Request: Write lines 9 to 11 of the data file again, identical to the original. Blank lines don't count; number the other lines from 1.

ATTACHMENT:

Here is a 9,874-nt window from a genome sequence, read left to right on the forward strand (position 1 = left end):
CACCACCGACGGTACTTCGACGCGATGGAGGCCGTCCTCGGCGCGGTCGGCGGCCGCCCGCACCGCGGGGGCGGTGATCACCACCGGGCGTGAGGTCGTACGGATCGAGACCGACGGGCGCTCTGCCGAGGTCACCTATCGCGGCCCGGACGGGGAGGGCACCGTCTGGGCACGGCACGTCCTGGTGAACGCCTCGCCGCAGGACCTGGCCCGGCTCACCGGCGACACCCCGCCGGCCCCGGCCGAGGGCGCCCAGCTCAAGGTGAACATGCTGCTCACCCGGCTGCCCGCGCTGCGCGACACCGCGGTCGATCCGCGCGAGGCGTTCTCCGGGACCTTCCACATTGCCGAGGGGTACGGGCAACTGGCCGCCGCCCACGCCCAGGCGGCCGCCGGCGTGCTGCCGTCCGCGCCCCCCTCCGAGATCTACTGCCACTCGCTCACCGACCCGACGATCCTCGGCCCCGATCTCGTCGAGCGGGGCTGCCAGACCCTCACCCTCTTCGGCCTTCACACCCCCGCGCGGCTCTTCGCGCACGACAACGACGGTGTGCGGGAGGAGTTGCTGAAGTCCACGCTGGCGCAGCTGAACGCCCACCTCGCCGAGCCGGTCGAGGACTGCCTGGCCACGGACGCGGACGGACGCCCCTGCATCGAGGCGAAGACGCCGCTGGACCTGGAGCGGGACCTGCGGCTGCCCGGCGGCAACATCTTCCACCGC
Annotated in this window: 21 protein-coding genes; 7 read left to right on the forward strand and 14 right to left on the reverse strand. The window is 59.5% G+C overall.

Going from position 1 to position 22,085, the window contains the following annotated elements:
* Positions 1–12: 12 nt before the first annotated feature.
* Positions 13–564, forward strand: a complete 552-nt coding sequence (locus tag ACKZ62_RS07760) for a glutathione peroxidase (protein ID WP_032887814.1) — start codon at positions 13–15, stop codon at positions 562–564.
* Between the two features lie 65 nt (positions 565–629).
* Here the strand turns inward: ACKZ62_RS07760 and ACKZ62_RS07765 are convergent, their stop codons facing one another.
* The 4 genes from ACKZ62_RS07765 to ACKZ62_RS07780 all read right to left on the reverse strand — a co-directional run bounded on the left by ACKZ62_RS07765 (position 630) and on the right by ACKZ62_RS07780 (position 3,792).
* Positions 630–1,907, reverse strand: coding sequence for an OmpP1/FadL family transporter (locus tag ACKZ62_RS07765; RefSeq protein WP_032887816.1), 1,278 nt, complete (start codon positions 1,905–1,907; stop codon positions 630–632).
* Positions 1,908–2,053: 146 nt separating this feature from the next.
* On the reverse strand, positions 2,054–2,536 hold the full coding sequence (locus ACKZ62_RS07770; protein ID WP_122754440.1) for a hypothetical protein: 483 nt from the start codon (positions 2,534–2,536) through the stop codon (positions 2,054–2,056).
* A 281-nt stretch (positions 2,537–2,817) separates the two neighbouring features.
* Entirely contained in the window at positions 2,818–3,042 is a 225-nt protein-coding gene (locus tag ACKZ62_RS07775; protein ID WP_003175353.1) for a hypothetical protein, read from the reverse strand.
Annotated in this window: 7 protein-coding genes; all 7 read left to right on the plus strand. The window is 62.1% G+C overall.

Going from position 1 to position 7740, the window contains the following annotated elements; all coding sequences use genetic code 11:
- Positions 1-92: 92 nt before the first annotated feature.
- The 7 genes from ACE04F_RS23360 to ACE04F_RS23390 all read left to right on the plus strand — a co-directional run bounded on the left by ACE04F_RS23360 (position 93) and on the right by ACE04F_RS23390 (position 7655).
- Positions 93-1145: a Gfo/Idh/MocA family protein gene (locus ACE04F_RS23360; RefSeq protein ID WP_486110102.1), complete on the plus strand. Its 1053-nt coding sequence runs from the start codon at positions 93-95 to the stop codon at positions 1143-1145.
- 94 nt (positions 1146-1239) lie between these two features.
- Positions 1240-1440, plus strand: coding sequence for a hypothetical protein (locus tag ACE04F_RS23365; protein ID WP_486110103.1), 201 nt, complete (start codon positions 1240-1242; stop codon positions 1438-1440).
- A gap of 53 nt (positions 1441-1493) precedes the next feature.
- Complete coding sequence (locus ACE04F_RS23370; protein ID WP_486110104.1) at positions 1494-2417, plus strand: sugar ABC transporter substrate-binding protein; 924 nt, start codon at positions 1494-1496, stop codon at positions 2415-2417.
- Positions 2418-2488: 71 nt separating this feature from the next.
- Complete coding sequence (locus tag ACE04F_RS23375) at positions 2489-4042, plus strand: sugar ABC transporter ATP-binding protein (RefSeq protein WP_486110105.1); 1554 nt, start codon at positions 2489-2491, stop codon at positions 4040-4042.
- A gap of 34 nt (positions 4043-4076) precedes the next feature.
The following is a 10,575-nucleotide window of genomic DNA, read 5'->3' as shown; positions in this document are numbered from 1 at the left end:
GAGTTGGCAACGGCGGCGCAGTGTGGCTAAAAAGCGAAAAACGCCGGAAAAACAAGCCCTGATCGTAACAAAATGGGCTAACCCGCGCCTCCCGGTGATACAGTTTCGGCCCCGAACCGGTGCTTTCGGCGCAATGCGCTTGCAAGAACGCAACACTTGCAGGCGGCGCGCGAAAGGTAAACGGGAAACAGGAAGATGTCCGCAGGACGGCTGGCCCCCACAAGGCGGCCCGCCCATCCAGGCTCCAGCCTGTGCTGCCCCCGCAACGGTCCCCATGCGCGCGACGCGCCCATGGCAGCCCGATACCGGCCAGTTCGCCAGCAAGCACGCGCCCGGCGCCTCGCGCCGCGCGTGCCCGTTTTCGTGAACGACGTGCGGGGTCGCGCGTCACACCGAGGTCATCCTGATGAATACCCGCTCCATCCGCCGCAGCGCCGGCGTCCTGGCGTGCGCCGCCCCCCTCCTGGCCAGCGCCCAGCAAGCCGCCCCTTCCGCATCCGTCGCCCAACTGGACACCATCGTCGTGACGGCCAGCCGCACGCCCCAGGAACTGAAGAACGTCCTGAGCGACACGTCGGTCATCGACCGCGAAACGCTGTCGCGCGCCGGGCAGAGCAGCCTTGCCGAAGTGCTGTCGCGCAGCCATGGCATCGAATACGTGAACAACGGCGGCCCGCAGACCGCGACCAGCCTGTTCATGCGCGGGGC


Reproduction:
* The 4 genes from ACKZ62_RS07765 to ACKZ62_RS07780 all read right to left on the reverse strand — a co-directional run bounded on the left by ACKZ62_RS07765 (position 630) and on the right by ACKZ62_RS07780 (position 3,792).
* Positions 630–1,907, reverse strand: coding sequence for an OmpP1/FadL family transporter (locus tag ACKZ62_RS07765; RefSeq protein WP_032887816.1), 1,278 nt, complete (start codon positions 1,905–1,907; stop codon positions 630–632).
* Positions 1,908–2,053: 146 nt separating this feature from the next.